News / Africa

    Southern African Nations Urge Faster Progress on Zimbabwe Power Sharing

    (From R to L) South African President Jacob Zuma, Namibia's President Hifikepunye Pohamba, King Mswati lll of the Kingdom of Swaziland and Malawi Prsident Bingu wa Mutharika sign an undertaking for further negotiations towards a tripartite free trade agre
    (From R to L) South African President Jacob Zuma, Namibia's President Hifikepunye Pohamba, King Mswati lll of the Kingdom of Swaziland and Malawi Prsident Bingu wa Mutharika sign an undertaking for further negotiations towards a tripartite free trade agre

    A SADC summit in Johannesburg urged Zimbabwe's political rivals to move faster to resolve differences.

    The Southern African Development Community called for South Africa, Zambia and Mozambique to appoint officials to a team to assist implementation of the country's power-sharing agreement.

    The multi-party Joint Monitoring and Implementation Committee, assisted by representatives from South Africa, Zambia and Mozambique has been charged with working out time frames for full implementation of the 2008 Global Political Agreement by the next SADC summit in August.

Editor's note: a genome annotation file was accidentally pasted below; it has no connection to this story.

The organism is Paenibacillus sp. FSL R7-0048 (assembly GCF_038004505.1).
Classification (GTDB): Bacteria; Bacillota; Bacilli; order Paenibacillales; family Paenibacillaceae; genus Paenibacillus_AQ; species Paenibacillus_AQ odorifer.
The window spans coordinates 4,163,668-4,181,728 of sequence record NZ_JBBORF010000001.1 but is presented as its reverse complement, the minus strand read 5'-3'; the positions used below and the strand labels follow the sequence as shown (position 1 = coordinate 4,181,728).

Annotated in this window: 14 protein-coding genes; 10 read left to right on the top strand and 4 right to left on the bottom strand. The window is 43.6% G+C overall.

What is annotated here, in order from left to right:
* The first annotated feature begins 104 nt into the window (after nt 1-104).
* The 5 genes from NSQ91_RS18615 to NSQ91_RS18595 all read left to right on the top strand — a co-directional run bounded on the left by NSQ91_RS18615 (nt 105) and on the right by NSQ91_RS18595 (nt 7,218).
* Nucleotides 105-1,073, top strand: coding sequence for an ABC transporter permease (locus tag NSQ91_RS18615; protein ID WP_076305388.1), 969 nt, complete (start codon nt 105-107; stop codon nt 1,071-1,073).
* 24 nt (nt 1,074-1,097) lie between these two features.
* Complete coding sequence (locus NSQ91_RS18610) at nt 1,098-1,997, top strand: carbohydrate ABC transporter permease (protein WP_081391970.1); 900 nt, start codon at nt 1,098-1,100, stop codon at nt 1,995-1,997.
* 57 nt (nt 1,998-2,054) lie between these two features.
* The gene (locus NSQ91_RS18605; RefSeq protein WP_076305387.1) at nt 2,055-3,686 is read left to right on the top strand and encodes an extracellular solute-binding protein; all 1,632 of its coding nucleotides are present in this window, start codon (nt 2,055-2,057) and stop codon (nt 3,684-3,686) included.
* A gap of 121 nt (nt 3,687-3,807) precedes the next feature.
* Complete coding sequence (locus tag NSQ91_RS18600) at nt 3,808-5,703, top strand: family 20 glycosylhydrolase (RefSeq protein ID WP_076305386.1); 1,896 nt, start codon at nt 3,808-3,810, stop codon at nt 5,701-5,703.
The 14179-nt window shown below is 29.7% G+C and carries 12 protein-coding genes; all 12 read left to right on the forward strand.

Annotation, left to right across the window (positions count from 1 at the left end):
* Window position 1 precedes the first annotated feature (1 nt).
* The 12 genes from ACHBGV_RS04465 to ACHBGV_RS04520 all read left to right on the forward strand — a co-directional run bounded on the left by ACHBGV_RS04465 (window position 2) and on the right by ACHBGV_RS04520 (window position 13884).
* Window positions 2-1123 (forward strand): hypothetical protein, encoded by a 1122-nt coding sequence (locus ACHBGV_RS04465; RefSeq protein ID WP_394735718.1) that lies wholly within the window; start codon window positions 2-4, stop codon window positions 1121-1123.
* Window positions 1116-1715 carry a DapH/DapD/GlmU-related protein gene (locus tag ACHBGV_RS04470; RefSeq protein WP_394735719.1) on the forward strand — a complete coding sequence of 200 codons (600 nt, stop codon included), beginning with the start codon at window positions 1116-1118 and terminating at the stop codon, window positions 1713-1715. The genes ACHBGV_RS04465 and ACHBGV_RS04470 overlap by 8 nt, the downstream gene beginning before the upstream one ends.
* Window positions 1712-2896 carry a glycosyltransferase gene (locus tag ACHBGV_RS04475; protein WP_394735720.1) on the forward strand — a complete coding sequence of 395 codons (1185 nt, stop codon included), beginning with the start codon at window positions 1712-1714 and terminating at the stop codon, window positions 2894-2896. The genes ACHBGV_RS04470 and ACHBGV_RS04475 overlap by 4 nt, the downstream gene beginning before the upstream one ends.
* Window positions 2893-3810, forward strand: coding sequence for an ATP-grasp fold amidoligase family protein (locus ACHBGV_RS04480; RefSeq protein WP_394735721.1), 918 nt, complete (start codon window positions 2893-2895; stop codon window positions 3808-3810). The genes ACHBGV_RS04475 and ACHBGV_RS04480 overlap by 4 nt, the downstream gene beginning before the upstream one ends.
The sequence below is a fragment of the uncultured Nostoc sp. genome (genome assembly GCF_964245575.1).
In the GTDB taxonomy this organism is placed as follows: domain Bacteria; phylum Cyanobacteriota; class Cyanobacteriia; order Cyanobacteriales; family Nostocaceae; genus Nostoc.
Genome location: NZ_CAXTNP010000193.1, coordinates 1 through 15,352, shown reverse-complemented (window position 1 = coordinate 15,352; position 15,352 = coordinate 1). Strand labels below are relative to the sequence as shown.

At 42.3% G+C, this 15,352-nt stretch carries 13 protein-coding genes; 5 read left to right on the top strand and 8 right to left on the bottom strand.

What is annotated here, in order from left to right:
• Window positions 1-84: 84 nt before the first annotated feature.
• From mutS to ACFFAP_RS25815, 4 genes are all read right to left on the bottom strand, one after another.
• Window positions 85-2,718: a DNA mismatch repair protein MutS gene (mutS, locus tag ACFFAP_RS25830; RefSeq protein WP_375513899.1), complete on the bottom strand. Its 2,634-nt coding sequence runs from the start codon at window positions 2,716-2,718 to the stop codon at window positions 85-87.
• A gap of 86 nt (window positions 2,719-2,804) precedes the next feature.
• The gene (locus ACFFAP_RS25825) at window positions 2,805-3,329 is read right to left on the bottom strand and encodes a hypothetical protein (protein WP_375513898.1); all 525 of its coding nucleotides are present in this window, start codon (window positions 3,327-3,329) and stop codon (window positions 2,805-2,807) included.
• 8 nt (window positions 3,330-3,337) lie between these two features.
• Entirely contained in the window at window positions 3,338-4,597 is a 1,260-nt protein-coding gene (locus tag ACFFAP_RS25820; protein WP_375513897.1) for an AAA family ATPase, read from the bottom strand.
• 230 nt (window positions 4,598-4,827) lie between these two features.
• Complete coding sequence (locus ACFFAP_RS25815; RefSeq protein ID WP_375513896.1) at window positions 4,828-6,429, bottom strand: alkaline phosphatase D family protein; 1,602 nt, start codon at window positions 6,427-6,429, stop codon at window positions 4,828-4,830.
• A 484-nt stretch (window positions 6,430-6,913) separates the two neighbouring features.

SADC also said President Robert Mugabe's ZANU-PF party and its partner in the unity government, the Movement for Democratic Change, should work harder to create an environment for free and fair elections.

    The SADC summit did not submit to Mr. Mugabe’s request to review or retract a statement critical of ZANU-PF's political behavior that SADC members released during a March summit in Livingstone, Zambia  

    That statement blamed ZANU-PF for political violence and slow implementation of the 2008 political agreement.

    Movement for Democratic Change Secretary General Tendai Biti said he was pleased the statement had been adopted.

    But ZANU-PF Foreign Minister Simbarashe Mumbengegwi denied that the March report was endorsed by the summit.  He said the wording in the final SADC communiqué was “noted” not “adopted.”

    Headlines in the ZANU-PF-aligned state newspaper, The Herald, declared the SADC summit had ‘rejected” the resolutions.

    After the summit, SADC’s executive secretary, Tomaz Salomao, said the statement in Livingstone was “final.” He said no one had the mandate to change the March communiqué, which Mr. Mugabe admitted at the time had shocked him.

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